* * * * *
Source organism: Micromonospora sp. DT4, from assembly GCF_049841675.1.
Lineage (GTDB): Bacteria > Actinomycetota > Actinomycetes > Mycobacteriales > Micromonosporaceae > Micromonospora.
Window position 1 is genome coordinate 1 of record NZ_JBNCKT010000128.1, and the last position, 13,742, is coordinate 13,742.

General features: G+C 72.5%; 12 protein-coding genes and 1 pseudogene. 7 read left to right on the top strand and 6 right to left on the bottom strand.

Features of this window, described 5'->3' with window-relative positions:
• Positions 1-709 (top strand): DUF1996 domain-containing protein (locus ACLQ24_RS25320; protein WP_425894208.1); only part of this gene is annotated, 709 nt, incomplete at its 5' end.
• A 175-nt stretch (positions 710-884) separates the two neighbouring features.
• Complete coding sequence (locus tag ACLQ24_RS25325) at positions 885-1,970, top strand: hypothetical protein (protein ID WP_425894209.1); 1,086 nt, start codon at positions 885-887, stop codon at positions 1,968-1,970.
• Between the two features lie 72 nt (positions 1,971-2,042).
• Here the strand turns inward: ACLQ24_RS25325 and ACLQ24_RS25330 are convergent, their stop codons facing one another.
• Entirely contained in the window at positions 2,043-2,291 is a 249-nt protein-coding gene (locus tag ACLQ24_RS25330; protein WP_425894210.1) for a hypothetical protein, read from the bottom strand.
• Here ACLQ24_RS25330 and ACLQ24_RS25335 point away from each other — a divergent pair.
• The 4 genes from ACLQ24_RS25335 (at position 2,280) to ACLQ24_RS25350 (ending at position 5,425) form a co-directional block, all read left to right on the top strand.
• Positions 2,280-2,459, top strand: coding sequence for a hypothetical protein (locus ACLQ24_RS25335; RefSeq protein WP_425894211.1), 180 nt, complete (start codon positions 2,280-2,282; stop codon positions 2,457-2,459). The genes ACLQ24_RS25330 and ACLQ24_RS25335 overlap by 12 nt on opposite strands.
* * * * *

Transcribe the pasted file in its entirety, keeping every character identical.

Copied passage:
Source organism: Micromonospora sp. DT4, from assembly GCF_049841675.1.
Lineage (GTDB): Bacteria > Actinomycetota > Actinomycetes > Mycobacteriales > Micromonosporaceae > Micromonospora.
Window position 1 is genome coordinate 1 of record NZ_JBNCKT010000128.1, and the last position, 13,742, is coordinate 13,742.

General features: G+C 72.5%; 12 protein-coding genes and 1 pseudogene. 7 read left to right on the top strand and 6 right to left on the bottom strand.

Features of this window, described 5'->3' with window-relative positions:
• Positions 1-709 (top strand): DUF1996 domain-containing protein (locus ACLQ24_RS25320; protein WP_425894208.1); only part of this gene is annotated, 709 nt, incomplete at its 5' end.
• A 175-nt stretch (positions 710-884) separates the two neighbouring features.
• Complete coding sequence (locus tag ACLQ24_RS25325) at positions 885-1,970, top strand: hypothetical protein (protein ID WP_425894209.1); 1,086 nt, start codon at positions 885-887, stop codon at positions 1,968-1,970.
• Between the two features lie 72 nt (positions 1,971-2,042).
• Here the strand turns inward: ACLQ24_RS25325 and ACLQ24_RS25330 are convergent, their stop codons facing one another.
• Entirely contained in the window at positions 2,043-2,291 is a 249-nt protein-coding gene (locus tag ACLQ24_RS25330; protein WP_425894210.1) for a hypothetical protein, read from the bottom strand.
• Here ACLQ24_RS25330 and ACLQ24_RS25335 point away from each other — a divergent pair.
• The 4 genes from ACLQ24_RS25335 (at position 2,280) to ACLQ24_RS25350 (ending at position 5,425) form a co-directional block, all read left to right on the top strand.
• Positions 2,280-2,459, top strand: coding sequence for a hypothetical protein (locus ACLQ24_RS25335; RefSeq protein WP_425894211.1), 180 nt, complete (start codon positions 2,280-2,282; stop codon positions 2,457-2,459). The genes ACLQ24_RS25330 and ACLQ24_RS25335 overlap by 12 nt on opposite strands.